A Trial of Real-Time Electrographic Seizure Detection by Neuro-ICU Nurses Using a Panel of Quantitative EEG Trends
Non-convulsive seizures (NCS) are a common occurrence in the neurologic intensive care unit (Neuro-ICU) and are associated with worse outcomes. Continuous electroencephalogram (cEEG) monitoring is necessary for the detection of NCS; however, delays in interpretation are a barrier to early treatment. Quantitative EEG (qEEG) calculates a time-compressed simplified visual display from raw EEG data. This study aims to evaluate the performance of Neuro-ICU nurses utilizing bedside, real-time qEEG interpretation for detecting recurrent NCS.
This is a prospective, single-institution study of patients admitted to the Duke Neuro-ICU between 2016 and 2018 who had NCS identified on traditional cEEG review. The accuracy of recurrent seizure detection on hourly qEEG review by bedside Neuro-ICU nurses was compared to the gold standard of cEEG interpretation by two board-certified neurophysiologists. The nurses first received brief qEEG training, individualized for their specific patient. The bedside qEEG display consisted of rhythmicity spectrogram (left and right hemispheres) and amplitude-integrated EEG (left and right hemispheres) in 1-h epochs.
Twenty patients were included and 174 1-h qEEG blocks were analyzed. Forty-seven blocks contained seizures (27%). The sensitivity was 85.1% (95% CI 71.1–93.1%), and the specificity was 89.8% (82.8–94.2%) for the detection of seizures for each 1-h block when compared to interpretation of conventional cEEG by two neurophysiologists. The false positive rate was 0.1/h. Hemispheric seizures (> 4 unilateral EEG electrodes) were more likely to be correctly identified by nurses on qEEG than focal seizures (≤ 4 unilateral electrodes) (p = 0.03).
After tailored training sessions, Neuro-ICU nurses demonstrated a good sensitivity for the interpretation of bedside real-time qEEG for the detection of recurrent NCS with a low false positive rate. qEEG is a promising tool that may be used by non-neurophysiologists and may lead to earlier detection of NCS.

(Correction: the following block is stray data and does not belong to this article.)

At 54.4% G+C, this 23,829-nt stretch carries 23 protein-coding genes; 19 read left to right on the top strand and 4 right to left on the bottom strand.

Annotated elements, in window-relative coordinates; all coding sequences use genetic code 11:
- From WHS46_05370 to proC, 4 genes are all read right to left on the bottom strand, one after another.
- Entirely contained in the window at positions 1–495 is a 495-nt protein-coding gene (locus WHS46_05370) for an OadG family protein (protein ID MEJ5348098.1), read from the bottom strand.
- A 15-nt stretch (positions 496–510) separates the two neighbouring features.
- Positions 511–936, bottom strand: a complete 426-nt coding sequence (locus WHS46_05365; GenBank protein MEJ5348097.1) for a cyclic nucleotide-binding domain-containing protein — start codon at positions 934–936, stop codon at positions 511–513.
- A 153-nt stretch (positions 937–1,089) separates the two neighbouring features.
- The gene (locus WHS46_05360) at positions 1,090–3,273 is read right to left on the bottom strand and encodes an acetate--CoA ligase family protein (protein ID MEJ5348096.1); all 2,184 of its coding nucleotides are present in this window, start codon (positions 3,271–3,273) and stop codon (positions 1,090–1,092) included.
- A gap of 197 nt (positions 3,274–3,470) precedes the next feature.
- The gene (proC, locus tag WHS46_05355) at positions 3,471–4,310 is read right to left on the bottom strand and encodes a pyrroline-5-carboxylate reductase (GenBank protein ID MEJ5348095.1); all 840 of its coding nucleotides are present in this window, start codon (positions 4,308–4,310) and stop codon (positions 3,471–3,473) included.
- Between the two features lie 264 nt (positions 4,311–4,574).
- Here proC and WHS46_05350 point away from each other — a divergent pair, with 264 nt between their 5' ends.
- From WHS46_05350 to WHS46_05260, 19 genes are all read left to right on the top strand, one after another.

KeywordsQuantitative EEG qEEG Seizures ICU EEG Non-convulsive seizures
The authors would like to acknowledge the Donald B. Sanders Neurology Fellows Research Grant for research funding support, Kristina Balderson for data acquisition assistance, and Michael W. Lutz, Ph.D. for statistical support.
JHK: involved in acquisition of data, analysis and interpretation of data, drafting of manuscript, and final approval of version to be published. GCS: performed conception and design, acquisition of data, revision of manuscript critically for important intellectual content, and final approval of the manuscript to be published. CBS: carried out conception and design, acquisition of data, analysis of data, revision of manuscript critically for important intellectual content, and final approval of the version to be published. SRS: took part in conception and design, analysis of data, revision of manuscript critically for important intellectual content, and final approval of the version to be published.
Source of Support
This study was funded by the Donald B. Sanders Neurology Fellows Research Grant (Internal grant within Duke University).
Conflict of interest
Jennifer H. Kang, MD, and G. Clay Sherill have none to declare. Christa B. Swisher, MD has received speaker’s honorarium from UCB and Eisai. Saurabh R. Sinha, MD, Ph.D. reports grants and personal fees from UCB Pharmaceuticals, grants from Eisai Inc., personal fees from Cadwell Inc., personal fees from Monteris Inc., grants from Neuropace Inc., grants from Marinus Pharmaceuticals, personal fees from Springer Publishing, other from American Clinical Neurophysiology Society, other from American Board of Clinical Neurophysiology, and other from ABRET Neurodiagnostic Credentialing and Accreditation, outside the submitted work. None are related to this work.
This study was approved by the Duke Institutional Review Board prior to the initiation of participant enrollment.
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